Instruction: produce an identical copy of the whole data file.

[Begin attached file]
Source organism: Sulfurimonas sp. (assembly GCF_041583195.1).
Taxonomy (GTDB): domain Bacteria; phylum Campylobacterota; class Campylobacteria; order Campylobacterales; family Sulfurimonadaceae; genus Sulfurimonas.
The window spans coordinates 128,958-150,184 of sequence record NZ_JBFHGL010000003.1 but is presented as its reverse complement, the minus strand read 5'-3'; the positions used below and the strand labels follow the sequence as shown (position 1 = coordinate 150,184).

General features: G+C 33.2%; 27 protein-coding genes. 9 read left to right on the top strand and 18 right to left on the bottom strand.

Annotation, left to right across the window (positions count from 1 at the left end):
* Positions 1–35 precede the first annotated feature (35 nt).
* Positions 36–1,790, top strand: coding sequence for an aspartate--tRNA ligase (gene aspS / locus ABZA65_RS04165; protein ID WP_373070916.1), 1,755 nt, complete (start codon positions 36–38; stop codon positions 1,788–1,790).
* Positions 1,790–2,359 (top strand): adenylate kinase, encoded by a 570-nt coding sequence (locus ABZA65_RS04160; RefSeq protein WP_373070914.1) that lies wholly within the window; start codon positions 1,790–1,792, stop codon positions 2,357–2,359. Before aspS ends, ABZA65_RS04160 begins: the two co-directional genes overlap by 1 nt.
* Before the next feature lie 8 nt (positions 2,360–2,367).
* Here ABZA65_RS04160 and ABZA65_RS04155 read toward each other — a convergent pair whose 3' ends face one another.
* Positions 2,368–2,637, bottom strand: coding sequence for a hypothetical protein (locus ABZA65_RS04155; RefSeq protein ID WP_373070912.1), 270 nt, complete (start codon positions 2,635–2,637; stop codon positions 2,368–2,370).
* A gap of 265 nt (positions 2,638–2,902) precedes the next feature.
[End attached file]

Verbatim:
Source organism: Sulfurimonas sp. (assembly GCF_041583195.1).
Taxonomy (GTDB): domain Bacteria; phylum Campylobacterota; class Campylobacteria; order Campylobacterales; family Sulfurimonadaceae; genus Sulfurimonas.
The window spans coordinates 128,958-150,184 of sequence record NZ_JBFHGL010000003.1 but is presented as its reverse complement, the minus strand read 5'-3'; the positions used below and the strand labels follow the sequence as shown (position 1 = coordinate 150,184).

General features: G+C 33.2%; 27 protein-coding genes. 9 read left to right on the top strand and 18 right to left on the bottom strand.

Annotation, left to right across the window (positions count from 1 at the left end):
* Positions 1–35 precede the first annotated feature (35 nt).
* Positions 36–1,790, top strand: coding sequence for an aspartate--tRNA ligase (gene aspS / locus ABZA65_RS04165; protein ID WP_373070916.1), 1,755 nt, complete (start codon positions 36–38; stop codon positions 1,788–1,790).
* Positions 1,790–2,359 (top strand): adenylate kinase, encoded by a 570-nt coding sequence (locus ABZA65_RS04160; RefSeq protein WP_373070914.1) that lies wholly within the window; start codon positions 1,790–1,792, stop codon positions 2,357–2,359. Before aspS ends, ABZA65_RS04160 begins: the two co-directional genes overlap by 1 nt.
* Before the next feature lie 8 nt (positions 2,360–2,367).
* Here ABZA65_RS04160 and ABZA65_RS04155 read toward each other — a convergent pair whose 3' ends face one another.
* Positions 2,368–2,637, bottom strand: coding sequence for a hypothetical protein (locus ABZA65_RS04155; RefSeq protein ID WP_373070912.1), 270 nt, complete (start codon positions 2,635–2,637; stop codon positions 2,368–2,370).
* A gap of 265 nt (positions 2,638–2,902) precedes the next feature.